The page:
The influential Piraeus-based shipowners’ body contends such transports are allowed, in order to avoid a negative impact on the food and energy security of third countries around the world.
According to a circular released to its members the UGS cited fresh guidance issued by the European Commission. Despite this major charterers are telling shipowners they will drop vessels known to have called at Russian ports, in order to avoid any legal entanglements for themselves.
The UGS circular said: “The new guidance clarifies and documents the view of the European Commission, that the transport of goods referred to in annexes XXI and XXII [of EU regulation 833/2014] are eligible and free for transfer between Russia and third countries.
“It is equally clarified that eligibility and legality of transport activity for the said goods includes… financial assistance, which — to lift any doubt — explicitly includes brokerage and insurance activities,” said the UGS circular.
In August, the EU banned the direct import of Russian coal into its territory. It is preparing to do the same with Russian oil and oil products over the next few months. In August, European Commission officials were cited as guiding in response to frequently-asked-questions (FAQs) that the EU would regard it as unlawful by its own citizens and companies to carry such commodities to third countries. The UGS said in its circular “that restrictions under the regulation can’t be extended through FAQs”.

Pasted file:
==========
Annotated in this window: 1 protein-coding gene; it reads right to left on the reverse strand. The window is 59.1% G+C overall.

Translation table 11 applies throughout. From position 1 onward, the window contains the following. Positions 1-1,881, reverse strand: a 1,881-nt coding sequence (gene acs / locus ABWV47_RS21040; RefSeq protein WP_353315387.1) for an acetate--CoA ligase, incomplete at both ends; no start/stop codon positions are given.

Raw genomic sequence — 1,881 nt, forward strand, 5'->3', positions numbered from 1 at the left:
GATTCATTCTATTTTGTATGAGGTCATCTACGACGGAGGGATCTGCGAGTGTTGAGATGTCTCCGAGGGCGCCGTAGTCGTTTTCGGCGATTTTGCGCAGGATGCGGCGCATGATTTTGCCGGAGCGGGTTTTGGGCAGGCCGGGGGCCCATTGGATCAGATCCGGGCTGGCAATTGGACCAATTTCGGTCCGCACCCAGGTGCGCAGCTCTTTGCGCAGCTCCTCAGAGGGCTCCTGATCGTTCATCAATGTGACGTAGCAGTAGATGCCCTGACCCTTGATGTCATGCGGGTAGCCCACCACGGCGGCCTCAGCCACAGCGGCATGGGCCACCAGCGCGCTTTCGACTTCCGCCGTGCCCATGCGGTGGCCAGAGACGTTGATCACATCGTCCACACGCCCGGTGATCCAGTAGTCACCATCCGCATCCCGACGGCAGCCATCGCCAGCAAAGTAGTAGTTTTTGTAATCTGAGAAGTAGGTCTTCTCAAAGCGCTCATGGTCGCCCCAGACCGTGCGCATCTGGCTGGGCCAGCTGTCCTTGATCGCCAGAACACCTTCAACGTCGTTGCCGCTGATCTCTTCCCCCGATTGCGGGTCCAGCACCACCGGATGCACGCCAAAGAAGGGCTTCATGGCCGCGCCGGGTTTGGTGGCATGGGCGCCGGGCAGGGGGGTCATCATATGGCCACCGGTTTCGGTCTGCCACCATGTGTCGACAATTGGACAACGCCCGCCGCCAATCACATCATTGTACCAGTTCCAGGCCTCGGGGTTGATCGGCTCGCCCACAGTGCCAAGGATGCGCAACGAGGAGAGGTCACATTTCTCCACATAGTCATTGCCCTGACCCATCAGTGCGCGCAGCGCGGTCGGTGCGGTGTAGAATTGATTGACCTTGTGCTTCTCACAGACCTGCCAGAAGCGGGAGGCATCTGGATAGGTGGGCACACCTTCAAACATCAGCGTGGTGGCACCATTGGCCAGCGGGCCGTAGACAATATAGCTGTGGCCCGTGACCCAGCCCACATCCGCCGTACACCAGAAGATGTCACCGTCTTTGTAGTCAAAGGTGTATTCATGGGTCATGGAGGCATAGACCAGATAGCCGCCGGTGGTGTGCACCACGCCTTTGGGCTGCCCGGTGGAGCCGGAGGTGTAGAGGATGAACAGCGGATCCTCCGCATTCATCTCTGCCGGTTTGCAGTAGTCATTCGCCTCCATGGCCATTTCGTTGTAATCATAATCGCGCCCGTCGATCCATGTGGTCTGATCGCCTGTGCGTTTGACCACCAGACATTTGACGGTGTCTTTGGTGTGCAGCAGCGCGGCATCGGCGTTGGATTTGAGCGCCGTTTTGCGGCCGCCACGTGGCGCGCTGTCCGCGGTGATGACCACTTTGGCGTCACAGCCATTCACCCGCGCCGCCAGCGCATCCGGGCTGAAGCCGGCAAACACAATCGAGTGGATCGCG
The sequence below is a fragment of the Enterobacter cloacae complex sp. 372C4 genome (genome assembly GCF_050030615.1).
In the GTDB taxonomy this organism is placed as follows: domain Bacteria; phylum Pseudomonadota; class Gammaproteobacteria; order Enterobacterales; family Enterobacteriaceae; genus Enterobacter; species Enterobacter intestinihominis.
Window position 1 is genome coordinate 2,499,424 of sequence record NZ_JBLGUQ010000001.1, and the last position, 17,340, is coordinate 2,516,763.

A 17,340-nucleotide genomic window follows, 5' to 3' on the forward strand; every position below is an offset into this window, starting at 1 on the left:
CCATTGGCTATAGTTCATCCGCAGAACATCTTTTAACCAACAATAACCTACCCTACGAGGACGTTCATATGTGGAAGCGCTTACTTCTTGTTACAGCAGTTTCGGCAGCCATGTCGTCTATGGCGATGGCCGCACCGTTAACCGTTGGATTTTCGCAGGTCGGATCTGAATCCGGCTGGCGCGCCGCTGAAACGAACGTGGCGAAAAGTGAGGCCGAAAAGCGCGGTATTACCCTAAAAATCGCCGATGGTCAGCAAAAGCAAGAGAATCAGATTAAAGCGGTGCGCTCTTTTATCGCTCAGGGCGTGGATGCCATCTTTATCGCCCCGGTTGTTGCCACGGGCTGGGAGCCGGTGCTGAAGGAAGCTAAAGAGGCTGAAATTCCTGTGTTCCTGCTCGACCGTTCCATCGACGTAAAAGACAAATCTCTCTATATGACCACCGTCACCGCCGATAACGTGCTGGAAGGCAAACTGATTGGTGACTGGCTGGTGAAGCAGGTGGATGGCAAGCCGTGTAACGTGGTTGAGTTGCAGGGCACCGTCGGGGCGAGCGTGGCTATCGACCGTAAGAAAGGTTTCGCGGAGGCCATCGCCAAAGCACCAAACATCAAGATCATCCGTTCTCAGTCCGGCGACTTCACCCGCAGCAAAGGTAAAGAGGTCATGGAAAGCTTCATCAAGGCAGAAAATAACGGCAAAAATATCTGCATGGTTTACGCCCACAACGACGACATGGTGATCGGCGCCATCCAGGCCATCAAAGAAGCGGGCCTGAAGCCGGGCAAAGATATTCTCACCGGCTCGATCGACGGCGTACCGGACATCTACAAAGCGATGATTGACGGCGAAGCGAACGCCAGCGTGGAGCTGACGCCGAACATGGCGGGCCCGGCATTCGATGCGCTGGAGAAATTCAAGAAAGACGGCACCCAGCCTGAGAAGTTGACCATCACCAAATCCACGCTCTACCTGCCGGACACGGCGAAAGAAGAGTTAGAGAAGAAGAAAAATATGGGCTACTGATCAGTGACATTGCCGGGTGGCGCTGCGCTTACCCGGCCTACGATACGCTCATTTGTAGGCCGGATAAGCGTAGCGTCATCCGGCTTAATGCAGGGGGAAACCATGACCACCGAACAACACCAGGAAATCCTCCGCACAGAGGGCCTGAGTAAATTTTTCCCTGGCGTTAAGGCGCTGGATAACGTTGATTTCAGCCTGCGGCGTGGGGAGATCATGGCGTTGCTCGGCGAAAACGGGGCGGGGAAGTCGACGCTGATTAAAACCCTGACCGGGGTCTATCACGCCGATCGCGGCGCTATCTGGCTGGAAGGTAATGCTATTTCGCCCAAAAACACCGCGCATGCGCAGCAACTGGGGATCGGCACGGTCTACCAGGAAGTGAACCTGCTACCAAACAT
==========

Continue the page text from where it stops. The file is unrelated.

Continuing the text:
According to its guidance on 19 September, the commission clarified that the transport of Russian coal, fertiliser, animal feed, certain hydrocarbons, wood and cement to third countries “should be allowed to combat food and energy insecurity around the world”, particularly to “least developed” countries.
The West of England P&I Club In a separate statement September 21, said: “Contrary to the position taken by the EU in August, the FAQs now make it clear that the transport of coal and certain specified goods in Annex XXI of Council Regulation 833/2014 (and related insurance) is in fact not prohibited when the goods are being carried to third countries.”
The UGS has a particular interest in the matter, since its members form the single biggest shipowning community in the world, particularly in tankers and bulkers.
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